The bill affirms that government must establish “by a preponderance of the evidence that the seized property is an instrumentality of, or proceeds derived directly from, the crime for which the owner is convicted.”
The bill strongly encourages, although does not absolutely require, that “the court that has jurisdiction in the associated criminal matter must have jurisdiction in the civil forfeiture action.” Still, the bill makes that the default.
Notably, the bill also sets up a fund to pay for legal representation in civil forfeiture cases for people who cannot afford a lawyer. This will help to restrain government agents from bullying people out of the property. In general, the bill seeks to make it easier for someone facing a civil forfeiture complaint to defend against it.
An important part of the bill deals explicitly with relations between local and federal law enforcement. The bill absolutely prohibits state and local law enforcement agencies from seizing property on their own under state law, then involving the feds for purposes of laundering the proceeds of civil asset forfeiture through the federal system. This is very good!
The bill also continues to limit civil asset forfeiture resulting from collaborations between state or local and federal agencies. The bill says that state and local agencies may collect proceeds from forfeiture only in federalized cases involving more than $50,000 in U.S. currency. Although the cutoff is somewhat arbitrary, the goal here is to cut down on the number of cases in which state and local agencies invite federal involvement for purposes of divvying up the loot. State and local agencies should have the incentive to resolve state and local matters within Colorado and according to Colorado law.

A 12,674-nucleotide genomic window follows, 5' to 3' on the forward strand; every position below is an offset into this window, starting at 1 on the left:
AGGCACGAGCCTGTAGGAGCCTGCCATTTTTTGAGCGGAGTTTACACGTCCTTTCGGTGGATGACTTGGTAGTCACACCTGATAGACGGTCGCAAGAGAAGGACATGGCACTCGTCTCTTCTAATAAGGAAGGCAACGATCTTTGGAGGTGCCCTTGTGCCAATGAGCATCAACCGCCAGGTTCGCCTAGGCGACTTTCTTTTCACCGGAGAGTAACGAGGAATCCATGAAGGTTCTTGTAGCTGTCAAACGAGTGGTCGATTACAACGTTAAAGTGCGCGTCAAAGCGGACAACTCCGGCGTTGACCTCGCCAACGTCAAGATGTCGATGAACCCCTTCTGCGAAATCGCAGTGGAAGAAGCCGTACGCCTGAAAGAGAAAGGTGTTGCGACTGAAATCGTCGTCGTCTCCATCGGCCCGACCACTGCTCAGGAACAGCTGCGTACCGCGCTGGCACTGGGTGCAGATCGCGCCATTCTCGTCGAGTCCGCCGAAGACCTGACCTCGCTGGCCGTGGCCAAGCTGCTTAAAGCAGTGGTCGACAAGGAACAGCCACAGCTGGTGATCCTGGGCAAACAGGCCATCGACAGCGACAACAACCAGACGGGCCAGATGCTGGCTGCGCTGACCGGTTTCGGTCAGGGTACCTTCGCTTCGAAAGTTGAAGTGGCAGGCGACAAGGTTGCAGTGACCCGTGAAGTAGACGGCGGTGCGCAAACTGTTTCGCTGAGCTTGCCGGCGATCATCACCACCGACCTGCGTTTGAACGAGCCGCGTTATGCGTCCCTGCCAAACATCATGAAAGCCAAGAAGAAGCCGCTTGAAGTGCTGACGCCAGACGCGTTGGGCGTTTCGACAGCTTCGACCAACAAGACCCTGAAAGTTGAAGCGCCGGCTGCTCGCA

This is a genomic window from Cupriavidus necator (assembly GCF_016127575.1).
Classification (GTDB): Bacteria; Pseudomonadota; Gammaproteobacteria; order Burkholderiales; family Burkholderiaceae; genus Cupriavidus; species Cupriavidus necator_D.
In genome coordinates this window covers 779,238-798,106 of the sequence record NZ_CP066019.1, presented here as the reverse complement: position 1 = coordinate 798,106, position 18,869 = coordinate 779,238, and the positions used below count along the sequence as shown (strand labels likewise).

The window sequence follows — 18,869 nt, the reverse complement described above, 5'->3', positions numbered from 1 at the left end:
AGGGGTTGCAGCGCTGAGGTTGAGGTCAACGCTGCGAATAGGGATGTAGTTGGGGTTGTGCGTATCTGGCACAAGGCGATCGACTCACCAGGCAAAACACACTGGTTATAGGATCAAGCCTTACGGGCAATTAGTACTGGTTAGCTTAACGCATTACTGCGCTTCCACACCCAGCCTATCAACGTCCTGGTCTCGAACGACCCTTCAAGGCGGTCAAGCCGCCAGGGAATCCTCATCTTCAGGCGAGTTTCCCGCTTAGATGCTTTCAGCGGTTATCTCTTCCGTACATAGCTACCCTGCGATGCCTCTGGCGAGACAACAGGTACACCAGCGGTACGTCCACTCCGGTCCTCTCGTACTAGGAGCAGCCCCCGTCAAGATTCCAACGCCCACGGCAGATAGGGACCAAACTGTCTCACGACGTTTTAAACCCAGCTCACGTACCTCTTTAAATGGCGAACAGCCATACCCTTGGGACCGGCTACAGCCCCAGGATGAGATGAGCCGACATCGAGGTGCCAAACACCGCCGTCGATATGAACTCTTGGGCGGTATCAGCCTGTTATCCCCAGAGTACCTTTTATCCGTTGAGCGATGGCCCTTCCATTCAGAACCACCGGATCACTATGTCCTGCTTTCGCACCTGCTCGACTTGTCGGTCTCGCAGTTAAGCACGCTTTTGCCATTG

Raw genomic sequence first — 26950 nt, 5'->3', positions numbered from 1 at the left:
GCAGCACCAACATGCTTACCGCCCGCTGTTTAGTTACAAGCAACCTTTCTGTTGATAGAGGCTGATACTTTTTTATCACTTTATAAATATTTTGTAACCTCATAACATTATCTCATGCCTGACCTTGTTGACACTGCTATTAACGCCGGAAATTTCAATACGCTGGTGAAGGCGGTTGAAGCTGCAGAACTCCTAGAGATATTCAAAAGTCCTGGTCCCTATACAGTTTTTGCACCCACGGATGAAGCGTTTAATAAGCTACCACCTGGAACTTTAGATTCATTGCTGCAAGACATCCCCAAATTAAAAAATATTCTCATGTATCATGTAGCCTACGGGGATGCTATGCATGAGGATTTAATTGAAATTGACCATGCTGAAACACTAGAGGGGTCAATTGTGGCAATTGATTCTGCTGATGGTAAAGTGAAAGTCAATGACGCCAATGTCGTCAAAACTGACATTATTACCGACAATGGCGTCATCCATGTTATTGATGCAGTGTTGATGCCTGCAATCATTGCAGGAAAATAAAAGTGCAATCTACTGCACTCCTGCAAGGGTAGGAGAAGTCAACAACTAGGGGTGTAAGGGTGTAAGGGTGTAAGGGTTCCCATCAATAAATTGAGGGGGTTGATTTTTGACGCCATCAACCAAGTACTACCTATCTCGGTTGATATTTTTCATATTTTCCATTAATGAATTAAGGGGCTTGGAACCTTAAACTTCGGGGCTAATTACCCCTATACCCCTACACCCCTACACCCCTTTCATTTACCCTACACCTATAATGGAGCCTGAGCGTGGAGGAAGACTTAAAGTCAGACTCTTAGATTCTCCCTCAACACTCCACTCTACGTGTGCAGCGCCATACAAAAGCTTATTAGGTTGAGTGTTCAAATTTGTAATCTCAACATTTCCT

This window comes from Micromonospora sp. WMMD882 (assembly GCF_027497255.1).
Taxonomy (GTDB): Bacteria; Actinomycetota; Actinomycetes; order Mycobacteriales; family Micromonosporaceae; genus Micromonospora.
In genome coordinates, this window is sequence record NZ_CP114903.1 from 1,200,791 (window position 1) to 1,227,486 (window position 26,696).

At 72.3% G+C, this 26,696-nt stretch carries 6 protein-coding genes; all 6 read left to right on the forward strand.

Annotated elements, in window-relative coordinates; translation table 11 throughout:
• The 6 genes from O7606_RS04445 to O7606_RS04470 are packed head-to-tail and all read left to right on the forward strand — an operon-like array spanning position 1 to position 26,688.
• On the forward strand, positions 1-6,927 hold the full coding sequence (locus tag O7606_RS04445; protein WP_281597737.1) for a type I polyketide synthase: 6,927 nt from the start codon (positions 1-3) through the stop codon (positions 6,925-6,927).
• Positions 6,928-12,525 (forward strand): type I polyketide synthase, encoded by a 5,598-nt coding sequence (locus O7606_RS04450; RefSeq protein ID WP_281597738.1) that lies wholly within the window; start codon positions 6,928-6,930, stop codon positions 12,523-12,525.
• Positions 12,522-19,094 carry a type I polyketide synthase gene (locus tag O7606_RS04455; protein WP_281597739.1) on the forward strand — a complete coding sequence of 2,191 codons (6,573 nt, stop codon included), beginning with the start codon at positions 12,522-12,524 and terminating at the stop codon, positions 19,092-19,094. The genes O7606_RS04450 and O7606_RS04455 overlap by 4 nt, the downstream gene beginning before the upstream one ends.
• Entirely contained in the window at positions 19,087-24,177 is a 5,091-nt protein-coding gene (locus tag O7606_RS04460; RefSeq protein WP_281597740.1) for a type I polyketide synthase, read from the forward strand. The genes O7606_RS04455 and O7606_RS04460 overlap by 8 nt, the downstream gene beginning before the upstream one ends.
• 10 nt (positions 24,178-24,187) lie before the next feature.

When the federal government steals
The federal problem needs to be fixed at the federal level. As the bill affirms, “Nothing in” it “prohibits the federal government, acting alone, from seizing property and seeking forfeiture of property under federal law.”
The bill does ask the Colorado Attorney General to “consult with the United States Attorney for the District of Colorado and establish guidelines for joint task forces and multijurisdictional collaboration” that are “consistent with state law to avoid, when possible, the circumvention of state forfeiture law.”
This sounds to me like asking federal agents “pretty please” not to engage in legalized theft with Colorado agents within Colorado, “when possible.” But there’s only so much Colorado legislators can do to stem federal corruption. I’m sure the United States Congress, as healthy and functional as it now is, will get straight to work on fixing that broader problem (sorry, I didn’t mean to make you spit out your coffee).
IJ’s Lee McGrath tells me that the ideal solution is to “end civil forfeiture and replace it with criminal forfeiture.” There’s currently a bill in Nebraska (916) to do just that. Other states including New Mexico already have made the change. The bill in Colorado, although it keeps civil forfeiture, adds substantial safeguards.
The principle in the relevant context is simple: If the government cannot prove you committed some crime directly related to some property, government agents should not be able to take and keep your stuff. Period. Any lesser standard excuses legalized theft.
Ari Armstrong writes regularly for Complete Colorado and is the author of books about Ayn Rand, Harry Potter, and classical liberalism. He can be reached at ari at ariarmstrong dot com.